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How long, once technician begins work, to complete tower upgrade?


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Lets say permits, regulations, blah blah blah has been completed at a site, and a technician actually arrives on site to begin work. Whats a rough time frame that it takes for the site to be completed? I know a lot of sites are different, so different factors can contribute. I am just interested in developing a guestimate. I am in Omaha, NE and ive been told work has actually begun at several sites.

 

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Lets say permits, regulations, blah blah blah has been completed at a site, and a technician actually arrives on site to begin work. Whats a rough time frame that it takes for the site to be completed? I know a lot of sites are different, so different factors can contribute. I am just interested in developing a guestimate. I am in Omaha, NE and ive been told work has actually begun at several sites.

 

A little over a week in the best case scenario to over 15 months. 

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A little over a week in the best case scenario to over 15 months. 

 

So if you're saying it could be 15 months, and sprint was saying work is underway, then I can expect to have crappy 3G and very spotty 4g service in omaha for up to the next 2 years? Why would i want to renew my contract with Sprint when AT&T and Verizon has had immaculate service in my area for over 2 years? =(

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They sneaked in and installed cabinets and new antennas and had it 3g accepted in 3 days on a site by me.  That was almost 2 months ago.  Still no LTE.  Damn Time Warner hasn't hooked up the back haul yet.  Or they haven't been back to turn it on and test it.  I prefer to blame TWC though.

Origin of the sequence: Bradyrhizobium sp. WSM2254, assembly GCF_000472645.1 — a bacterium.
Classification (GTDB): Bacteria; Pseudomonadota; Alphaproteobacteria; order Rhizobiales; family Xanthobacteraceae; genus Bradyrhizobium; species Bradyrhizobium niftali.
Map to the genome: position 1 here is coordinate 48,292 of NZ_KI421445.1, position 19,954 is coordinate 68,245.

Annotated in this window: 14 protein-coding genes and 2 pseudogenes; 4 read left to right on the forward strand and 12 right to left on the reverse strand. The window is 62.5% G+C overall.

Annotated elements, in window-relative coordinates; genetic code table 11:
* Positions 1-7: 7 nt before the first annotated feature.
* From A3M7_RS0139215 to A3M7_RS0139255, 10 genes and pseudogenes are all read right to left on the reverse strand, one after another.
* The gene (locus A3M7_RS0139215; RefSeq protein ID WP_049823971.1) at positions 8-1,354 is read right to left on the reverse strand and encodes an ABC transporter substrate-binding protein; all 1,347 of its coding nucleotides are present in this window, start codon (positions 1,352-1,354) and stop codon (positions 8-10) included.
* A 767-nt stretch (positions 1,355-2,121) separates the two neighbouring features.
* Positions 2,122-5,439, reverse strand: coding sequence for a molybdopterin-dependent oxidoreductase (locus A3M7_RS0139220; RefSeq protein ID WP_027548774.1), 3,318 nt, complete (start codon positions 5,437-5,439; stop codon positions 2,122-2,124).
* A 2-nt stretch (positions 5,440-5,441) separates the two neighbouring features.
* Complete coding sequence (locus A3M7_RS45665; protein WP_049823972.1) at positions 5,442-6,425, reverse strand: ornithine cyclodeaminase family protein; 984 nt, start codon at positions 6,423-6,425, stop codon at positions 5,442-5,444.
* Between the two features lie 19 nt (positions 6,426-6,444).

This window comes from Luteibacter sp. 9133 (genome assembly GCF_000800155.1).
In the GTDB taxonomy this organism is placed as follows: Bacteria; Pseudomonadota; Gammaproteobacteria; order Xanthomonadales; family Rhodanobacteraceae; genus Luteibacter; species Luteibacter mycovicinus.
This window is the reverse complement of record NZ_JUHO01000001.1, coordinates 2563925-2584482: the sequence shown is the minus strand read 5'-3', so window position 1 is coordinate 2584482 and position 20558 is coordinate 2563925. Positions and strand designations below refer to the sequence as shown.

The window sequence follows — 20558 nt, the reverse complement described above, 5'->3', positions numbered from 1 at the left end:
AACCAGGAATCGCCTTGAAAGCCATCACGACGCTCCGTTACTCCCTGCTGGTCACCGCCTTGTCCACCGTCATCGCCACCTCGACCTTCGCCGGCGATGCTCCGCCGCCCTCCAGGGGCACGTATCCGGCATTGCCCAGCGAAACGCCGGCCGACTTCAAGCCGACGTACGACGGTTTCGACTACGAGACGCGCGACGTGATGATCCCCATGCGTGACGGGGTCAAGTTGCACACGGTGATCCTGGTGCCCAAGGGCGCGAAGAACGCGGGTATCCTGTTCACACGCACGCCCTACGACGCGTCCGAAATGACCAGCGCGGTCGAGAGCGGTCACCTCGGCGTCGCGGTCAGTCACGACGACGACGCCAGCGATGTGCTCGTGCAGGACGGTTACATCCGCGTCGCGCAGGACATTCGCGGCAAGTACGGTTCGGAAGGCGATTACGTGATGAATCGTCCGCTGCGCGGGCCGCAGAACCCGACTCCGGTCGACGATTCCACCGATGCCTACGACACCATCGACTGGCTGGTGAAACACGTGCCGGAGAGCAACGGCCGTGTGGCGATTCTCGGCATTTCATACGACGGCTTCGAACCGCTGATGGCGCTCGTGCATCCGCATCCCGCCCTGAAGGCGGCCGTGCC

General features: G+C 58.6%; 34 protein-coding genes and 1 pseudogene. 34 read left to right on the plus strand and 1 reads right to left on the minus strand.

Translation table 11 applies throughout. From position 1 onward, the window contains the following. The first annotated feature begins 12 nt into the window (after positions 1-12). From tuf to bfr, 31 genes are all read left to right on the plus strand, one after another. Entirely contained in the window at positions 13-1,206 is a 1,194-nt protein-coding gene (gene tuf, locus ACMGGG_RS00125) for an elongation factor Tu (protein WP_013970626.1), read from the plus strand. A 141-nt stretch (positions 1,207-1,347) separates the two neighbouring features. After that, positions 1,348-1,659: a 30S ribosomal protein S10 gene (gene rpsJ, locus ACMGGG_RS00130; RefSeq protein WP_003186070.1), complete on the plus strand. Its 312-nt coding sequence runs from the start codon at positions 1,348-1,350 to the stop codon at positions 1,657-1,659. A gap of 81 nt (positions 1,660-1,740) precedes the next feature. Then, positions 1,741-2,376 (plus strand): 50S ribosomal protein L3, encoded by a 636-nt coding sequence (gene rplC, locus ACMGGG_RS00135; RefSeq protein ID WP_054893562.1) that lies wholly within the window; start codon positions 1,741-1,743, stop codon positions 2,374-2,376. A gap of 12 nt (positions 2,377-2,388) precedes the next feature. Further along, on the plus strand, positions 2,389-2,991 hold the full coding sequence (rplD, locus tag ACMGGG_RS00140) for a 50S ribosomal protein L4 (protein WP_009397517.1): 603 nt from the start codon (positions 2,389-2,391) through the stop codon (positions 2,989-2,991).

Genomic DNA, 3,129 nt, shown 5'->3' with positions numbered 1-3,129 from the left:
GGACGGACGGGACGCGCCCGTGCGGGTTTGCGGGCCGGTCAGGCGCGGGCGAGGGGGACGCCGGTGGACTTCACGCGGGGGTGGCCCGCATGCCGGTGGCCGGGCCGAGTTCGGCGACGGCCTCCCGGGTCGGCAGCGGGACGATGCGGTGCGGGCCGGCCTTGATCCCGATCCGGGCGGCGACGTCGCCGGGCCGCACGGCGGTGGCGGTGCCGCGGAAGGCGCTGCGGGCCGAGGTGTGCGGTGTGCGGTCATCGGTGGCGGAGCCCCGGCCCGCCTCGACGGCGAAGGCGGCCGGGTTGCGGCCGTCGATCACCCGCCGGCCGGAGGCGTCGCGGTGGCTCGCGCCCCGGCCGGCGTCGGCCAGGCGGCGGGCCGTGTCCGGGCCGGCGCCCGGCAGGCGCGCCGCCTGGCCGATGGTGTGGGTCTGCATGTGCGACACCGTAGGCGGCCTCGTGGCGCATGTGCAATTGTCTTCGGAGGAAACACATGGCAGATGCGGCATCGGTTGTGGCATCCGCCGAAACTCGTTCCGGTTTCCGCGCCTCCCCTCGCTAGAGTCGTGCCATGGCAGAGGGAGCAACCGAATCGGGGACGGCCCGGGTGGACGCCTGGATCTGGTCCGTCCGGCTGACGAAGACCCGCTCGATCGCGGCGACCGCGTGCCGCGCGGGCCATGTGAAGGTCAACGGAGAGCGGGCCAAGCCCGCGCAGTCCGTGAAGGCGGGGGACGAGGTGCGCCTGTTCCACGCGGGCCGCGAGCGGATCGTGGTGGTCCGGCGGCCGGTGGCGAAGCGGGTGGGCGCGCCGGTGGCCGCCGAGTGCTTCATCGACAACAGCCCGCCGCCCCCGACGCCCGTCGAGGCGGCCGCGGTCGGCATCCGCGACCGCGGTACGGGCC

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In NYC it takes two days for T-Mobile crew to upgrade the existing site for example. To build a brand new site, takes about 30 days. I would assume it should take about the same for Sprint crew to upgrade their existing rooftop site. 

 

Just came back from one of the sites, had an opportunity to speak with the crew members. 

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A little over a week in the best case scenario to over 15 months.

 

 

So if you're saying it could be 15 months, and sprint was saying work is underway, then I can expect to have crappy 3G and very spotty 4g service in omaha for up to the next 2 years? Why would i want to renew my contract with Sprint when AT&T and Verizon has had immaculate service in my area for over 2 years? =(

Or it could just be a few days. *sigh*

 

The odds are you're not going to be one of the 15 month sites. Sites being done this year are going MUCH FASTER. These extremely long sites have been a very small handful. Maybe a dozen or two nationwide. And it's because of things outside of Sprint control. Not a conscience choice.